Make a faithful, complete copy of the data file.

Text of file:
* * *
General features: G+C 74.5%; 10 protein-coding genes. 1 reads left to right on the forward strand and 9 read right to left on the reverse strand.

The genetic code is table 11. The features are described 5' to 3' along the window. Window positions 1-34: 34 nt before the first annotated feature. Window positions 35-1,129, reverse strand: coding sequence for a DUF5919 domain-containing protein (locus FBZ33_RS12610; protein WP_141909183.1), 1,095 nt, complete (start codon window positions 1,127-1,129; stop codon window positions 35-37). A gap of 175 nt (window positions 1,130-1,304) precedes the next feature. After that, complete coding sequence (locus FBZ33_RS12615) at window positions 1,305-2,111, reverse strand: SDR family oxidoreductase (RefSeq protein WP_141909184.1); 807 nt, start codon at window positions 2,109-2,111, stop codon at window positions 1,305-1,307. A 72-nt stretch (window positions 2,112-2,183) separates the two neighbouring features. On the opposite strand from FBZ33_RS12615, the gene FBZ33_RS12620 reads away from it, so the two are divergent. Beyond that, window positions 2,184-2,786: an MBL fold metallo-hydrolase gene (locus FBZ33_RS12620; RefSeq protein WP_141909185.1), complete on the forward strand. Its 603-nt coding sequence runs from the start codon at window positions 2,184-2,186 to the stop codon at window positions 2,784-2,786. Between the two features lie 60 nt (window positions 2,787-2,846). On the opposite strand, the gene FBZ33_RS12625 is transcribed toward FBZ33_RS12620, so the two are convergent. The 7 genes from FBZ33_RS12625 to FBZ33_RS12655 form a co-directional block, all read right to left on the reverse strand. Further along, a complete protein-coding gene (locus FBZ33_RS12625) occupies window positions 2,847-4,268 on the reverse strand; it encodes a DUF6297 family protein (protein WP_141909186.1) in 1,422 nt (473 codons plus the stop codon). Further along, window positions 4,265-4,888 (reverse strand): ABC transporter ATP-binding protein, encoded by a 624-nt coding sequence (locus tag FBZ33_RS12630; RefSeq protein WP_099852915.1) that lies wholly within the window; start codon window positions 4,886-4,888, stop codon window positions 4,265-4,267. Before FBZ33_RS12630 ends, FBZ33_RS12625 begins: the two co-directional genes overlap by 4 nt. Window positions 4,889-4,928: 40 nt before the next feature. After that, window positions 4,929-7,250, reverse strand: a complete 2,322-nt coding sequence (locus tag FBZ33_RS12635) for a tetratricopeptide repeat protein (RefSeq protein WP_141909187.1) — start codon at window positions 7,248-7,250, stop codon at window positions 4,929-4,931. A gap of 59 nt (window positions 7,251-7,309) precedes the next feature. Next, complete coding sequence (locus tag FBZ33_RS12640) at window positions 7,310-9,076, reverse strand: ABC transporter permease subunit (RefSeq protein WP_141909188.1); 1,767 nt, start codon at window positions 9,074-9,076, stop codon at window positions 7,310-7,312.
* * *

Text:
General features: G+C 74.5%; 10 protein-coding genes. 1 reads left to right on the forward strand and 9 read right to left on the reverse strand.

The genetic code is table 11. The features are described 5' to 3' along the window. Window positions 1-34: 34 nt before the first annotated feature. Window positions 35-1,129, reverse strand: coding sequence for a DUF5919 domain-containing protein (locus FBZ33_RS12610; protein WP_141909183.1), 1,095 nt, complete (start codon window positions 1,127-1,129; stop codon window positions 35-37). A gap of 175 nt (window positions 1,130-1,304) precedes the next feature. After that, complete coding sequence (locus FBZ33_RS12615) at window positions 1,305-2,111, reverse strand: SDR family oxidoreductase (RefSeq protein WP_141909184.1); 807 nt, start codon at window positions 2,109-2,111, stop codon at window positions 1,305-1,307. A 72-nt stretch (window positions 2,112-2,183) separates the two neighbouring features. On the opposite strand from FBZ33_RS12615, the gene FBZ33_RS12620 reads away from it, so the two are divergent. Beyond that, window positions 2,184-2,786: an MBL fold metallo-hydrolase gene (locus FBZ33_RS12620; RefSeq protein WP_141909185.1), complete on the forward strand. Its 603-nt coding sequence runs from the start codon at window positions 2,184-2,186 to the stop codon at window positions 2,784-2,786. Between the two features lie 60 nt (window positions 2,787-2,846). On the opposite strand, the gene FBZ33_RS12625 is transcribed toward FBZ33_RS12620, so the two are convergent. The 7 genes from FBZ33_RS12625 to FBZ33_RS12655 form a co-directional block, all read right to left on the reverse strand. Further along, a complete protein-coding gene (locus FBZ33_RS12625) occupies window positions 2,847-4,268 on the reverse strand; it encodes a DUF6297 family protein (protein WP_141909186.1) in 1,422 nt (473 codons plus the stop codon). Further along, window positions 4,265-4,888 (reverse strand): ABC transporter ATP-binding protein, encoded by a 624-nt coding sequence (locus tag FBZ33_RS12630; RefSeq protein WP_099852915.1) that lies wholly within the window; start codon window positions 4,886-4,888, stop codon window positions 4,265-4,267. Before FBZ33_RS12630 ends, FBZ33_RS12625 begins: the two co-directional genes overlap by 4 nt. Window positions 4,889-4,928: 40 nt before the next feature. After that, window positions 4,929-7,250, reverse strand: a complete 2,322-nt coding sequence (locus tag FBZ33_RS12635) for a tetratricopeptide repeat protein (RefSeq protein WP_141909187.1) — start codon at window positions 7,248-7,250, stop codon at window positions 4,929-4,931. A gap of 59 nt (window positions 7,251-7,309) precedes the next feature. Next, complete coding sequence (locus tag FBZ33_RS12640) at window positions 7,310-9,076, reverse strand: ABC transporter permease subunit (RefSeq protein WP_141909188.1); 1,767 nt, start codon at window positions 9,074-9,076, stop codon at window positions 7,310-7,312.